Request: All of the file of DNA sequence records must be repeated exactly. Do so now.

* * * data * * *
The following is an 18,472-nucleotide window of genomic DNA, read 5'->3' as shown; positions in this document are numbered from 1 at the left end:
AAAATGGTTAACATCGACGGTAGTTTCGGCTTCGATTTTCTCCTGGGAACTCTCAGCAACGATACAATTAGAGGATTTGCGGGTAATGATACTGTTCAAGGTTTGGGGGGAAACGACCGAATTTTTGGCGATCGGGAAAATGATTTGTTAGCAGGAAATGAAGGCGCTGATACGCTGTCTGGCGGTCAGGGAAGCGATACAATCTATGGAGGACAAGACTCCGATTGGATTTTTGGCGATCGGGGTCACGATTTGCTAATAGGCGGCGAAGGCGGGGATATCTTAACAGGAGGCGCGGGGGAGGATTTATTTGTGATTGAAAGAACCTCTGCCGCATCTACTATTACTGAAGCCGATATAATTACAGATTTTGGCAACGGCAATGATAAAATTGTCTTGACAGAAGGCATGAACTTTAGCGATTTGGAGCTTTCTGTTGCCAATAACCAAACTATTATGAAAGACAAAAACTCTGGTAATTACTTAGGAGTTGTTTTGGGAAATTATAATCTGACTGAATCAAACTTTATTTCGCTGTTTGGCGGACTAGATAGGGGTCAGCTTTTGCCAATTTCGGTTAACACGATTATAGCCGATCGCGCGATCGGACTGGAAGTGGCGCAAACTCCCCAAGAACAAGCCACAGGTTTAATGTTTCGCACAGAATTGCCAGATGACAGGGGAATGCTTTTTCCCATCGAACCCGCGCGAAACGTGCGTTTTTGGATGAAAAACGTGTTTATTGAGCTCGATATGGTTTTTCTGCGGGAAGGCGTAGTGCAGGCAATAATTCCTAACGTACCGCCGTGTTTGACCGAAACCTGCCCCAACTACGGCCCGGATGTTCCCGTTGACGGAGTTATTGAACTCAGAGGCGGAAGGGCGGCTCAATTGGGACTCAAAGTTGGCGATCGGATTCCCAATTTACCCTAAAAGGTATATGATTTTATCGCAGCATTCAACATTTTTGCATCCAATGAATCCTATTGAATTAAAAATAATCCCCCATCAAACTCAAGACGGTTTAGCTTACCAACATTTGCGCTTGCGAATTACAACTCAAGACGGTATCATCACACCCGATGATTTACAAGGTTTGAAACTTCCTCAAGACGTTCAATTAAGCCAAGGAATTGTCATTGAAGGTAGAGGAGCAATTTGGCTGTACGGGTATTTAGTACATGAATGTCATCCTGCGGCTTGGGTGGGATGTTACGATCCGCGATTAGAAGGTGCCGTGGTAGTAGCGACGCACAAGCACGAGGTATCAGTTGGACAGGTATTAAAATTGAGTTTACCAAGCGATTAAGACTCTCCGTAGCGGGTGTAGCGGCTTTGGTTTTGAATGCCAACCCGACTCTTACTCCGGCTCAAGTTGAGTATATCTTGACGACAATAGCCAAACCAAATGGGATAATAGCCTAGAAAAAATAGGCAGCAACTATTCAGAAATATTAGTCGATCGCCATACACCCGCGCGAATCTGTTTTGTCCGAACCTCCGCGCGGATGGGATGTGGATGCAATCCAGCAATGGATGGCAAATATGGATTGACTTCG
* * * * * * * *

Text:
The following is an 18,472-nucleotide window of genomic DNA, read 5'->3' as shown; positions in this document are numbered from 1 at the left end:
AAAATGGTTAACATCGACGGTAGTTTCGGCTTCGATTTTCTCCTGGGAACTCTCAGCAACGATACAATTAGAGGATTTGCGGGTAATGATACTGTTCAAGGTTTGGGGGGAAACGACCGAATTTTTGGCGATCGGGAAAATGATTTGTTAGCAGGAAATGAAGGCGCTGATACGCTGTCTGGCGGTCAGGGAAGCGATACAATCTATGGAGGACAAGACTCCGATTGGATTTTTGGCGATCGGGGTCACGATTTGCTAATAGGCGGCGAAGGCGGGGATATCTTAACAGGAGGCGCGGGGGAGGATTTATTTGTGATTGAAAGAACCTCTGCCGCATCTACTATTACTGAAGCCGATATAATTACAGATTTTGGCAACGGCAATGATAAAATTGTCTTGACAGAAGGCATGAACTTTAGCGATTTGGAGCTTTCTGTTGCCAATAACCAAACTATTATGAAAGACAAAAACTCTGGTAATTACTTAGGAGTTGTTTTGGGAAATTATAATCTGACTGAATCAAACTTTATTTCGCTGTTTGGCGGACTAGATAGGGGTCAGCTTTTGCCAATTTCGGTTAACACGATTATAGCCGATCGCGCGATCGGACTGGAAGTGGCGCAAACTCCCCAAGAACAAGCCACAGGTTTAATGTTTCGCACAGAATTGCCAGATGACAGGGGAATGCTTTTTCCCATCGAACCCGCGCGAAACGTGCGTTTTTGGATGAAAAACGTGTTTATTGAGCTCGATATGGTTTTTCTGCGGGAAGGCGTAGTGCAGGCAATAATTCCTAACGTACCGCCGTGTTTGACCGAAACCTGCCCCAACTACGGCCCGGATGTTCCCGTTGACGGAGTTATTGAACTCAGAGGCGGAAGGGCGGCTCAATTGGGACTCAAAGTTGGCGATCGGATTCCCAATTTACCCTAAAAGGTATATGATTTTATCGCAGCATTCAACATTTTTGCATCCAATGAATCCTATTGAATTAAAAATAATCCCCCATCAAACTCAAGACGGTTTAGCTTACCAACATTTGCGCTTGCGAATTACAACTCAAGACGGTATCATCACACCCGATGATTTACAAGGTTTGAAACTTCCTCAAGACGTTCAATTAAGCCAAGGAATTGTCATTGAAGGTAGAGGAGCAATTTGGCTGTACGGGTATTTAGTACATGAATGTCATCCTGCGGCTTGGGTGGGATGTTACGATCCGCGATTAGAAGGTGCCGTGGTAGTAGCGACGCACAAGCACGAGGTATCAGTTGGACAGGTATTAAAATTGAGTTTACCAAGCGATTAAGACTCTCCGTAGCGGGTGTAGCGGCTTTGGTTTTGAATGCCAACCCGACTCTTACTCCGGCTCAAGTTGAGTATATCTTGACGACAATAGCCAAACCAAATGGGATAATAGCCTAGAAAAAATAGGCAGCAACTATTCAGAAATATTAGTCGATCGCCATACACCCGCGCGAATCTGTTTTGTCCGAACCTCCGCGCGGATGGGATGTGGATGCAATCCAGCAATGGATGGCAAATATGGATTGACTTCG